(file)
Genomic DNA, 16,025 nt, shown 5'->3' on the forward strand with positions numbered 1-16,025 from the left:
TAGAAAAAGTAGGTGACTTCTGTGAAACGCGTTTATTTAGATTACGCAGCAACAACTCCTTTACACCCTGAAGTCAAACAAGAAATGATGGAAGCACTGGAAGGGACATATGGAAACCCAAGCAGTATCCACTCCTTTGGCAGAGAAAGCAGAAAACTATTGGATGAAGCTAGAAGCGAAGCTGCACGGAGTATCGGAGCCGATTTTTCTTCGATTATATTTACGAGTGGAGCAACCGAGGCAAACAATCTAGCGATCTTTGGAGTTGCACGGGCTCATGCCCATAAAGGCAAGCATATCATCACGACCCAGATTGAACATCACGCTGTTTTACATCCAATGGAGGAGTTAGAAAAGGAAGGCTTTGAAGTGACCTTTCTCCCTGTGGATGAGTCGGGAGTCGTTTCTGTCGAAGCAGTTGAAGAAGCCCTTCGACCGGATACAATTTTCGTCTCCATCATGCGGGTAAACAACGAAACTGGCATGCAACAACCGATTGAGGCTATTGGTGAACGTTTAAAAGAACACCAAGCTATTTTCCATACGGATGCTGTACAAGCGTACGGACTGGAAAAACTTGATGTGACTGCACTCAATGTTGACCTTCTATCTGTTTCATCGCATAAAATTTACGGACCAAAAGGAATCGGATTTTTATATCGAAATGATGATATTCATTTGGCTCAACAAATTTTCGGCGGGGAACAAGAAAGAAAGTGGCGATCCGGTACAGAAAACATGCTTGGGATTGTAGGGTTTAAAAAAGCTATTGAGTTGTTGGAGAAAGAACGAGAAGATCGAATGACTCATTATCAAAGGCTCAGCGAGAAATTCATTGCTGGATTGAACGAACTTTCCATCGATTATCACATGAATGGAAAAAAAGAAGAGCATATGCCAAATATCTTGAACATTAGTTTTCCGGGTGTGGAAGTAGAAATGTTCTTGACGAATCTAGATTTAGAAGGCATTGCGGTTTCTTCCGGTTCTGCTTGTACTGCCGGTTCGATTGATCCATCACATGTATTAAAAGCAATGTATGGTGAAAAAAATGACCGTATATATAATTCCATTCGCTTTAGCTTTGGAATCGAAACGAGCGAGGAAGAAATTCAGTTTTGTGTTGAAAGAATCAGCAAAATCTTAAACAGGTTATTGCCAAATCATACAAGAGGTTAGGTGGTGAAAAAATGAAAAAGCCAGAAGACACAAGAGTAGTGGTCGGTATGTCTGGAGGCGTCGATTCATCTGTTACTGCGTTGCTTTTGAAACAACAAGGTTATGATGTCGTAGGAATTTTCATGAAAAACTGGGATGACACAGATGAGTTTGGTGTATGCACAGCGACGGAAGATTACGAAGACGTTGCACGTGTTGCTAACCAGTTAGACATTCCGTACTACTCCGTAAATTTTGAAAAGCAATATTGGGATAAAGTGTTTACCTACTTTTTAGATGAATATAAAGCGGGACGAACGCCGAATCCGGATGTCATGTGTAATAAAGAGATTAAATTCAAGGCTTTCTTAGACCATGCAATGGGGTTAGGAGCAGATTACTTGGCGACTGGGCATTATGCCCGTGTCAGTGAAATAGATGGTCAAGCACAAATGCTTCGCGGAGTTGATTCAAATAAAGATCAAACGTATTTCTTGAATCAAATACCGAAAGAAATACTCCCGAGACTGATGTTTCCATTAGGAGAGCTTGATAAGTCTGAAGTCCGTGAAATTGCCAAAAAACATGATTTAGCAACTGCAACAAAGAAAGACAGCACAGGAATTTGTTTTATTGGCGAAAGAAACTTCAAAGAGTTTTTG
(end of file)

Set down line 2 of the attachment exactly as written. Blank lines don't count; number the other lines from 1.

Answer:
TAGAAAAAGTAGGTGACTTCTGTGAAACGCGTTTATTTAGATTACGCAGCAACAACTCCTTTACACCCTGAAGTCAAACAAGAAATGATGGAAGCACTGGAAGGGACATATGGAAACCCAAGCAGTATCCACTCCTTTGGCAGAGAAAGCAGAAAACTATTGGATGAAGCTAGAAGCGAAGCTGCACGGAGTATCGGAGCCGATTTTTCTTCGATTATATTTACGAGTGGAGCAACCGAGGCAAACAATCTAGCGATCTTTGGAGTTGCACGGGCTCATGCCCATAAAGGCAAGCATATCATCACGACCCAGATTGAACATCACGCTGTTTTACATCCAATGGAGGAGTTAGAAAAGGAAGGCTTTGAAGTGACCTTTCTCCCTGTGGATGAGTCGGGAGTCGTTTCTGTCGAAGCAGTTGAAGAAGCCCTTCGACCGGATACAATTTTCGTCTCCATCATGCGGGTAAACAACGAAACTGGCATGCAACAACCGATTGAGGCTATTGGTGAACGTTTAAAAGAACACCAAGCTATTTTCCATACGGATGCTGTACAAGCGTACGGACTGGAAAAACTTGATGTGACTGCACTCAATGTTGACCTTCTATCTGTTTCATCGCATAAAATTTACGGACCAAAAGGAATCGGATTTTTATATCGAAATGATGATATTCATTTGGCTCAACAAATTTTCGGCGGGGAACAAGAAAGAAAGTGGCGATCCGGTACAGAAAACATGCTTGGGATTGTAGGGTTTAAAAAAGCTATTGAGTTGTTGGAGAAAGAACGAGAAGATCGAATGACTCATTATCAAAGGCTCAGCGAGAAATTCATTGCTGGATTGAACGAACTTTCCATCGATTATCACATGAATGGAAAAAAAGAAGAGCATATGCCAAATATCTTGAACATTAGTTTTCCGGGTGTGGAAGTAGAAATGTTCTTGACGAATCTAGATTTAGAAGGCATTGCGGTTTCTTCCGGTTCTGCTTGTACTGCCGGTTCGATTGATCCATCACATGTATTAAAAGCAATGTATGGTGAAAAAAATGACCGTATATATAATTCCATTCGCTTTAGCTTTGGAATCGAAACGAGCGAGGAAGAAATTCAGTTTTGTGTTGAAAGAATCAGCAAAATCTTAAACAGGTTATTGCCAAATCATACAAGAGGTTAGGTGGTGAAAAAATGAAAAAGCCAGAAGACACAAGAGTAGTGGTCGGTATGTCTGGAGGCGTCGATTCATCTGTTACTGCGTTGCTTTTGAAACAACAAGGTTATGATGTCGTAGGAATTTTCATGAAAAACTGGGATGACACAGATGAGTTTGGTGTATGCACAGCGACGGAAGATTACGAAGACGTTGCACGTGTTGCTAACCAGTTAGACATTCCGTACTACTCCGTAAATTTTGAAAAGCAATATTGGGATAAAGTGTTTACCTACTTTTTAGATGAATATAAAGCGGGACGAACGCCGAATCCGGATGTCATGTGTAATAAAGAGATTAAATTCAAGGCTTTCTTAGACCATGCAATGGGGTTAGGAGCAGATTACTTGGCGACTGGGCATTATGCCCGTGTCAGTGAAATAGATGGTCAAGCACAAATGCTTCGCGGAGTTGATTCAAATAAAGATCAAACGTATTTCTTGAATCAAATACCGAAAGAAATACTCCCGAGACTGATGTTTCCATTAGGAGAGCTTGATAAGTCTGAAGTCCGTGAAATTGCCAAAAAACATGATTTAGCAACTGCAACAAAGAAAGACAGCACAGGAATTTGTTTTATTGGCGAAAGAAACTTCAAAGAGTTTTTG